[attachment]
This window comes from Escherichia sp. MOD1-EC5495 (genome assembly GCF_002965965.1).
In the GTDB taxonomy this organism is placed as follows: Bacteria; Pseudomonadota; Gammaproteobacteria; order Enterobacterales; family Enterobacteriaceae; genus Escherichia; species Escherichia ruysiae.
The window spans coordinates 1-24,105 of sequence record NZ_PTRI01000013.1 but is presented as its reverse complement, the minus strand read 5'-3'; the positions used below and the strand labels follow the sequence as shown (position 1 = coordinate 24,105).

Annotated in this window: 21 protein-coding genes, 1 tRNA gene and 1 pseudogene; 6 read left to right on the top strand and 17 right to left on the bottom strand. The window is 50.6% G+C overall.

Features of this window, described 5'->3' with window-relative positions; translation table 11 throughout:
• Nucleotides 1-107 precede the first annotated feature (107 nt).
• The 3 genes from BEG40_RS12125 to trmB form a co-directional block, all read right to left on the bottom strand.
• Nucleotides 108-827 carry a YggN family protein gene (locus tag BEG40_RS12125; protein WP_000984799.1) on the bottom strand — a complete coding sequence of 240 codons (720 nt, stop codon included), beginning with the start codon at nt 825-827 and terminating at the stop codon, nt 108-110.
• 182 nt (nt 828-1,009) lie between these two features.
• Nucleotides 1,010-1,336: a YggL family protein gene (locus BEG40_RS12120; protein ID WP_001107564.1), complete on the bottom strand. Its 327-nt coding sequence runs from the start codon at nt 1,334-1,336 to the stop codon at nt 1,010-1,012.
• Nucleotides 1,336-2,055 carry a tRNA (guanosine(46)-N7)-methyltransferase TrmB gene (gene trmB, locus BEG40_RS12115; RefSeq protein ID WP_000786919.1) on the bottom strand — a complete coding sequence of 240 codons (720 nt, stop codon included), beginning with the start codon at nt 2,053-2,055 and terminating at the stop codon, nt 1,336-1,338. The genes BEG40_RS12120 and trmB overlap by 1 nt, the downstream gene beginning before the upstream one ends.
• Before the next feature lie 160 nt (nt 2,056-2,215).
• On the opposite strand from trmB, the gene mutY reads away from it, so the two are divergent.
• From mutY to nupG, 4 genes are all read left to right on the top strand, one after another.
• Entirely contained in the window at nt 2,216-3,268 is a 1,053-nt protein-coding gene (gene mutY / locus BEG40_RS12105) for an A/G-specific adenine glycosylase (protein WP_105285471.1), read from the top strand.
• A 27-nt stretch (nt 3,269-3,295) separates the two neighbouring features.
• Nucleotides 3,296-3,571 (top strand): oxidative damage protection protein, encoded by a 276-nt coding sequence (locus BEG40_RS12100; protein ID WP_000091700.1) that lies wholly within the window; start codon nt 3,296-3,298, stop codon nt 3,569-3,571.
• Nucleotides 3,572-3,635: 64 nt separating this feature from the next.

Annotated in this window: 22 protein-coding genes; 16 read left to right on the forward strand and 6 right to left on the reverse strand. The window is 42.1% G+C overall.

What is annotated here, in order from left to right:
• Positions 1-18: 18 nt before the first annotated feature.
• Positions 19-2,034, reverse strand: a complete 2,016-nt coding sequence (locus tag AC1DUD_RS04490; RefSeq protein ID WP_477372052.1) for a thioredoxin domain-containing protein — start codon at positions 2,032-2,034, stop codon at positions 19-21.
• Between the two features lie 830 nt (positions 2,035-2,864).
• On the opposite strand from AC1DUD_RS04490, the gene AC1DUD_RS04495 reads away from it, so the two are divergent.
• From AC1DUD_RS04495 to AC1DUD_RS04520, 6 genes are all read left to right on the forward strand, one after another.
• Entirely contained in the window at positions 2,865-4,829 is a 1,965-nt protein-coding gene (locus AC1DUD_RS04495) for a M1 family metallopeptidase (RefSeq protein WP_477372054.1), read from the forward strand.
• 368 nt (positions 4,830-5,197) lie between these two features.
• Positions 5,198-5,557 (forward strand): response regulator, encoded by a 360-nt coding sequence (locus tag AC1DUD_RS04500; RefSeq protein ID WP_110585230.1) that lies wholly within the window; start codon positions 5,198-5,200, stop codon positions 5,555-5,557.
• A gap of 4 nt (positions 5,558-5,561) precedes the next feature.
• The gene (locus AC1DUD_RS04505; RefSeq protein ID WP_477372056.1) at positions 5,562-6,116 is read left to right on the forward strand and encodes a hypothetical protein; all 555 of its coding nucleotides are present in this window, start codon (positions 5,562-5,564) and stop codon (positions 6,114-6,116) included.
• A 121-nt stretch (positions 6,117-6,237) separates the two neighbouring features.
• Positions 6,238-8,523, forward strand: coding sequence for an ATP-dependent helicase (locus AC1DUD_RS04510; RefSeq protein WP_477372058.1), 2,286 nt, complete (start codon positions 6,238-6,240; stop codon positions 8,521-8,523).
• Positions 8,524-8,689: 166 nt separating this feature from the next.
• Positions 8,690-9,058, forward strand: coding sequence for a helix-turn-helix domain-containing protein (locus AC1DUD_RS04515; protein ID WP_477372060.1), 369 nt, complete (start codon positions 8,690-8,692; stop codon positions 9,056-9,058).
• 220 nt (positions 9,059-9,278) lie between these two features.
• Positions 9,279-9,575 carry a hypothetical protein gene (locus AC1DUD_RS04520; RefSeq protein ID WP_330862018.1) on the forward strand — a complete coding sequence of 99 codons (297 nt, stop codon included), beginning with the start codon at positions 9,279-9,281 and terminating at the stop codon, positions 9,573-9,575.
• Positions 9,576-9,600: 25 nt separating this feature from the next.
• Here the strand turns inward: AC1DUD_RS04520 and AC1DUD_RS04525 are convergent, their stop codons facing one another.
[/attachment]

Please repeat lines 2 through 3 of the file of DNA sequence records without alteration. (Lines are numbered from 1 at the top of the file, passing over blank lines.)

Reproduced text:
In the GTDB taxonomy this organism is placed as follows: Bacteria; Pseudomonadota; Gammaproteobacteria; order Enterobacterales; family Enterobacteriaceae; genus Escherichia; species Escherichia ruysiae.
The window spans coordinates 1-24,105 of sequence record NZ_PTRI01000013.1 but is presented as its reverse complement, the minus strand read 5'-3'; the positions used below and the strand labels follow the sequence as shown (position 1 = coordinate 24,105).